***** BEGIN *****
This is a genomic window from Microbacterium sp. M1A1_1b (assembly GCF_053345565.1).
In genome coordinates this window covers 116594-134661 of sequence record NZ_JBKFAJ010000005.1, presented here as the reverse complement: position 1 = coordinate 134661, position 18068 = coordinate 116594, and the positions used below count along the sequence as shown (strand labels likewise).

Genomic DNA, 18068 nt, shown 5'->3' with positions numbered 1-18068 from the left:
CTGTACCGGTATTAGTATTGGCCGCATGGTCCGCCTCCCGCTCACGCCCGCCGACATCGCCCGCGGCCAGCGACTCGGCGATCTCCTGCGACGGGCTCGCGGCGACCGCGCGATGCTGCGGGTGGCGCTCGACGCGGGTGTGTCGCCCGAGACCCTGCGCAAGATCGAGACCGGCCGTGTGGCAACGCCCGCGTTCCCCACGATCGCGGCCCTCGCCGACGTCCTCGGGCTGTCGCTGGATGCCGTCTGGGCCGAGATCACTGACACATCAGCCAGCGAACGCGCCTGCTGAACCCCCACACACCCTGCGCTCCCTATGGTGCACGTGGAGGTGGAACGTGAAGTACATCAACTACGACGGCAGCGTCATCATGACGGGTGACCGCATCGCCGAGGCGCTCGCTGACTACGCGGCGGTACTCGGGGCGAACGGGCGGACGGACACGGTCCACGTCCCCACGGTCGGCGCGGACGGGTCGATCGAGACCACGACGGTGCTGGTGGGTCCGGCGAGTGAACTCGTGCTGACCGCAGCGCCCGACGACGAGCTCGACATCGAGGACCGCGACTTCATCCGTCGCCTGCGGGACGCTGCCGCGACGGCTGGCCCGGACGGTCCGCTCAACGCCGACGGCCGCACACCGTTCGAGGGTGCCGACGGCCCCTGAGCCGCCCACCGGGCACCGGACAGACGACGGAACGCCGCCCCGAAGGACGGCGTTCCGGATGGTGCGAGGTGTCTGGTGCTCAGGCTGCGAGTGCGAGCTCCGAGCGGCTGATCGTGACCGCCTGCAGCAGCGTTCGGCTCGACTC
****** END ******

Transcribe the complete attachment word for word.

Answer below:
This is a genomic window from Microbacterium sp. M1A1_1b (assembly GCF_053345565.1).
In genome coordinates this window covers 116594-134661 of sequence record NZ_JBKFAJ010000005.1, presented here as the reverse complement: position 1 = coordinate 134661, position 18068 = coordinate 116594, and the positions used below count along the sequence as shown (strand labels likewise).

Genomic DNA, 18068 nt, shown 5'->3' with positions numbered 1-18068 from the left:
CTGTACCGGTATTAGTATTGGCCGCATGGTCCGCCTCCCGCTCACGCCCGCCGACATCGCCCGCGGCCAGCGACTCGGCGATCTCCTGCGACGGGCTCGCGGCGACCGCGCGATGCTGCGGGTGGCGCTCGACGCGGGTGTGTCGCCCGAGACCCTGCGCAAGATCGAGACCGGCCGTGTGGCAACGCCCGCGTTCCCCACGATCGCGGCCCTCGCCGACGTCCTCGGGCTGTCGCTGGATGCCGTCTGGGCCGAGATCACTGACACATCAGCCAGCGAACGCGCCTGCTGAACCCCCACACACCCTGCGCTCCCTATGGTGCACGTGGAGGTGGAACGTGAAGTACATCAACTACGACGGCAGCGTCATCATGACGGGTGACCGCATCGCCGAGGCGCTCGCTGACTACGCGGCGGTACTCGGGGCGAACGGGCGGACGGACACGGTCCACGTCCCCACGGTCGGCGCGGACGGGTCGATCGAGACCACGACGGTGCTGGTGGGTCCGGCGAGTGAACTCGTGCTGACCGCAGCGCCCGACGACGAGCTCGACATCGAGGACCGCGACTTCATCCGTCGCCTGCGGGACGCTGCCGCGACGGCTGGCCCGGACGGTCCGCTCAACGCCGACGGCCGCACACCGTTCGAGGGTGCCGACGGCCCCTGAGCCGCCCACCGGGCACCGGACAGACGACGGAACGCCGCCCCGAAGGACGGCGTTCCGGATGGTGCGAGGTGTCTGGTGCTCAGGCTGCGAGTGCGAGCTCCGAGCGGCTGATCGTGACCGCCTGCAGCAGCGTTCGGCTCGACTC